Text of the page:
October 28th signals the start of the 11th year of my blogging…

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My cough has very much subsided, thank god for that…
I think it may be due to the raw ginger that I have been chewing on for the past few days…
The taste of raw ginger is quite yucky, but the after-taste is really nice, and I feel that it is beneficial and soothing for the throat…

I have read somewhere that illness presents an opportunity to take a good re-look at life…
For my case, I have started to take walks early in the mornings, barefoot, and before breakfast…
I get to view the early sunrise, which is simply heavenly, and the air is super fresh…

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Back at the house, woah, was lucky to catch a Japanese kite frolicking just in our garden…
The bird stood there for many minutes, flapping its wings as if dancing, and posing for my camera…

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October is the festive season for the three Shinto Shrines at my neighborhood…
The shrines are rather smallish, but they have their own charm…
This particular festival took place at night, which was a bit unusual, I think…
Was tempted to purchase some ‘takoyaki’ (octopus snacks)…

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The main event of that particular festival was the Lion Dance…
It was a rather simple affair, as the performers were local residents…
Still, it was not too bad as a ‘celebration’ to mark the beginning of my 11th year in blogging…

Birth, aging, illness, and death

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There is this saying, or should I say, teaching in Buddhism: 生老病死 (しょうろうびょうし), literally meaning, ‘Birth, aging, illness, and death’…

I am no expert in things Buddhism, but I imagine this to be phases of life that ‘normal’ human brings go through. These phases are the so-called ‘four inevitables in human life’.

It has been ages since I last wrote a post. For a big part of August and September, I had been on the road, both for private and official matters. While overseas on my last leg, I fell victim to a vicious virus that eventually had me coughing horrendously, and occasionally in spasms.

The medicine given to me at the overseas hospital (a major, reputable one) was discounted as not really appropriate when I looked up a doctor upon returning to Japan. My family of course, and my colleagues at work were/are concerned. I was on medication for about a month. Luckily, the cough subsided, but still, I am not fully recovered as yet.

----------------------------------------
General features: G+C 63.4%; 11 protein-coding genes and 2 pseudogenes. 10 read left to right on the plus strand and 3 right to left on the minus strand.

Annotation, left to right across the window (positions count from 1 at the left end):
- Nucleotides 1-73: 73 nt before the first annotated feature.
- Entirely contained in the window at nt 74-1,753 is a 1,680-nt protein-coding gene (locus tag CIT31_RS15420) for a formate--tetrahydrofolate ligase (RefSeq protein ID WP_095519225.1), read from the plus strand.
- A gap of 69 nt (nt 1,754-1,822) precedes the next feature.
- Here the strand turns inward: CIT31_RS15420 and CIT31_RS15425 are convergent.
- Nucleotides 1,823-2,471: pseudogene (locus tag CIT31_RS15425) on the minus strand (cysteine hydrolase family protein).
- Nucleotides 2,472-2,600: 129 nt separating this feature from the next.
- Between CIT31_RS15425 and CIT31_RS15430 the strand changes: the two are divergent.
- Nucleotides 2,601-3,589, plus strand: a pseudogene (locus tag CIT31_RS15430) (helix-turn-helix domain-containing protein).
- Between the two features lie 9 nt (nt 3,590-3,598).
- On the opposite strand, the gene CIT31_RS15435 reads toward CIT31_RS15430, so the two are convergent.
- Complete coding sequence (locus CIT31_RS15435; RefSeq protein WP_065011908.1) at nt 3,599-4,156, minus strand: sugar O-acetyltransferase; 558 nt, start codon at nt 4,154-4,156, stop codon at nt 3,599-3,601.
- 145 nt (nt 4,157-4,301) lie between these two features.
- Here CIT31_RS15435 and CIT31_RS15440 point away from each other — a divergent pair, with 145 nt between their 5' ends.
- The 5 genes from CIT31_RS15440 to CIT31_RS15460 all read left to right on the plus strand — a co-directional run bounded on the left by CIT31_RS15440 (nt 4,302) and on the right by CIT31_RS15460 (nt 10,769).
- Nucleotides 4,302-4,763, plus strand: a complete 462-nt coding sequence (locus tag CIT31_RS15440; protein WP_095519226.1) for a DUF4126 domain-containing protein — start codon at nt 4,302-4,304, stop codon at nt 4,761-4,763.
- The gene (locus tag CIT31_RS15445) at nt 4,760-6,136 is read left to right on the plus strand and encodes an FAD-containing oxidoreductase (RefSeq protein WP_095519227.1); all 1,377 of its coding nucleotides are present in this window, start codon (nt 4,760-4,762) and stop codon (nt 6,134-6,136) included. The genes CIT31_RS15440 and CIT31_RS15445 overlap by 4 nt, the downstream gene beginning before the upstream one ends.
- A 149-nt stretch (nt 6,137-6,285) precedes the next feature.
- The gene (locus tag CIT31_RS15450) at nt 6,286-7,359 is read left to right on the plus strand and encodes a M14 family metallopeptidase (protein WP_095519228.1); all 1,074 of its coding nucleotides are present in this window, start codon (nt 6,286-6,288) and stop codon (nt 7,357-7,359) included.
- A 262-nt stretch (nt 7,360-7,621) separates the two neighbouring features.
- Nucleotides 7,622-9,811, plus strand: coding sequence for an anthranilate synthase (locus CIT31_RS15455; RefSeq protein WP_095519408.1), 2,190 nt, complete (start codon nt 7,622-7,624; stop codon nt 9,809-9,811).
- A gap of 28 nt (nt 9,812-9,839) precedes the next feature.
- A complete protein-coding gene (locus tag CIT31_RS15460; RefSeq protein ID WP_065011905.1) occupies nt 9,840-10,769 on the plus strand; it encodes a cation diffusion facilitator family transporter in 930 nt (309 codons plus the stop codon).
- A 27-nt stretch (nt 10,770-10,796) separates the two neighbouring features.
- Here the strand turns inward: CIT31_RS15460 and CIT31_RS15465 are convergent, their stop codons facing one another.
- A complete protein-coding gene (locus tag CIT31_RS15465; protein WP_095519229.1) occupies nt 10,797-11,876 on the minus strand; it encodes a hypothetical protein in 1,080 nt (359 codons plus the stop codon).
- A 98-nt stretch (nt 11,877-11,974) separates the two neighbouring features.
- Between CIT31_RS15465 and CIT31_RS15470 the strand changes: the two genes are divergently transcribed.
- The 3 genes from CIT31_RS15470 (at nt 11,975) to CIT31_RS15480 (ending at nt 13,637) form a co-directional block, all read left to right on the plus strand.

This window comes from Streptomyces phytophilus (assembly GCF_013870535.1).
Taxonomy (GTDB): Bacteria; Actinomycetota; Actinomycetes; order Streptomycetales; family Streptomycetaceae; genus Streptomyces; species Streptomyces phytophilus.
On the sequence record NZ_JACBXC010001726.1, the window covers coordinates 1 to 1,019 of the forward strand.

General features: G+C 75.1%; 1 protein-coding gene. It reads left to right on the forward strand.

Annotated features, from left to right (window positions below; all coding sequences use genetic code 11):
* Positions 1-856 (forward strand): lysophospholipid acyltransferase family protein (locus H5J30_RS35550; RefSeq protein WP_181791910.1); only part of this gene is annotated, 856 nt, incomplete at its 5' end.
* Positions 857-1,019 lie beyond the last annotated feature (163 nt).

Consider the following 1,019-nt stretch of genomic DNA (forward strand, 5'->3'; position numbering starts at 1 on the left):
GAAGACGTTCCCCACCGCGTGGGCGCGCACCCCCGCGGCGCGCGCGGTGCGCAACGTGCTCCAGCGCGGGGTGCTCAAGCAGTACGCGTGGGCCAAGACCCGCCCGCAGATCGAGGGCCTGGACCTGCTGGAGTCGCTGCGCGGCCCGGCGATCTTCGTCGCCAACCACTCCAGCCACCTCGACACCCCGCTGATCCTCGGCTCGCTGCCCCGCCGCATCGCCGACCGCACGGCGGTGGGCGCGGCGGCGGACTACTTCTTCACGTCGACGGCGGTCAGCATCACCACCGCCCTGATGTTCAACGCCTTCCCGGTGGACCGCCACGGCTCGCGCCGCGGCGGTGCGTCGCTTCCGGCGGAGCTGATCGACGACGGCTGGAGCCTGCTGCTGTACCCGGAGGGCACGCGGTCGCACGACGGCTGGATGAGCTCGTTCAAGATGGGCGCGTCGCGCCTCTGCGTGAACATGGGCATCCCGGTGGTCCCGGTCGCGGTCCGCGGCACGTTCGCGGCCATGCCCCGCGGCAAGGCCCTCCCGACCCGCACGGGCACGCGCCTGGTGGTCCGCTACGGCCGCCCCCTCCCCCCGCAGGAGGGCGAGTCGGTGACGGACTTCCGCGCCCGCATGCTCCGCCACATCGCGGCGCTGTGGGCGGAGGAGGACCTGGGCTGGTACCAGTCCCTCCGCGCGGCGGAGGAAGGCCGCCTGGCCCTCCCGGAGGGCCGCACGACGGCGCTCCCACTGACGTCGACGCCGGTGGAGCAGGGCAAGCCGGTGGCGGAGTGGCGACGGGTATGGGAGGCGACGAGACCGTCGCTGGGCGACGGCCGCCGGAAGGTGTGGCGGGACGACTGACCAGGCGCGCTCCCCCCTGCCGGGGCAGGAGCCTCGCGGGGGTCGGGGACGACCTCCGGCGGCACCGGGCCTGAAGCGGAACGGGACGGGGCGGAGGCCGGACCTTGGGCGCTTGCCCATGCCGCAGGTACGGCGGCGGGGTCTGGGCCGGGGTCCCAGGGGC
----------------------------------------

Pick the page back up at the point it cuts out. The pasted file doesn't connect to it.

The body felt/still feels weak. The mind, wondering and unsettled. On several occasions, I suffer a loss of appetite. Worse are the nocturnal bouts of coughing. Interrupted sleep was/is the least of my concern. For soon, it dawn upon my missus that I might just be inflicted with asthma. Yes, I experienced difficulty in breathing, and it felt like I was suffocating. Luckily, these experiences lasted for a very short period of time.

Tried to do some meditation before sleeping. It helped, actually. As I had experienced before, with meditation, I could fall sleep faster, and I enjoy better sleep quality.

Today is 13th October 2014, Monday. A massive typhoon (in Japan, we call it Typhoon Number 19) is scrapping over the Japanese archipelago. Luckily, Shikoku is not on its direct path. Still, the winds in particular, are fierce enough. The Japan Inland Sea, visible from our house, is a huge shade of gray, with choppy waves smashing against the rocks.

The only option on such a day is to spend time inside the house. Which is a good thing for me as I need the rest. It is a good opportunity for me to play the Shakuhachi and to reflect upon life.

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On a brighter side of things, despite my not-very-exciting condition, I managed to clean the chimney of our wood stove. I had to climb up the rooftop to reach the topmost part of the chimney. I could not have done this without the assistance of my missus and a neighbor who was kind enough to come by to provide help. This neighbor who lives in the hamlet next to ours, built his own house and fixed the wood stove all by himself. So, under his watch, I was able to climb the roof with confidence.

Plus, I started to do barefoot walking. I am influenced by my sweeto-haato who is running, first with shoes on, and then, barefoot. She had been running for several months by now, and she does about 10 to 12 kilometers each time. She has taken part in mini-marathons, and is poised to take part in bigger events. I do not foresee myself to take that path. She is in fact encouraging me to join her Barefoot Running Club but we shall see.

The third bright news is that, we got ourselves two new chickens. They have adapted very well to their new home, and they are giving us eggs regularly.

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Typhoon 19 is set to be closest to Shikoku late tonight. By then, I imagine myself to be laying on my warm futon, contemplating about the four phases in life… hopefully without the nocturnal cough attacks…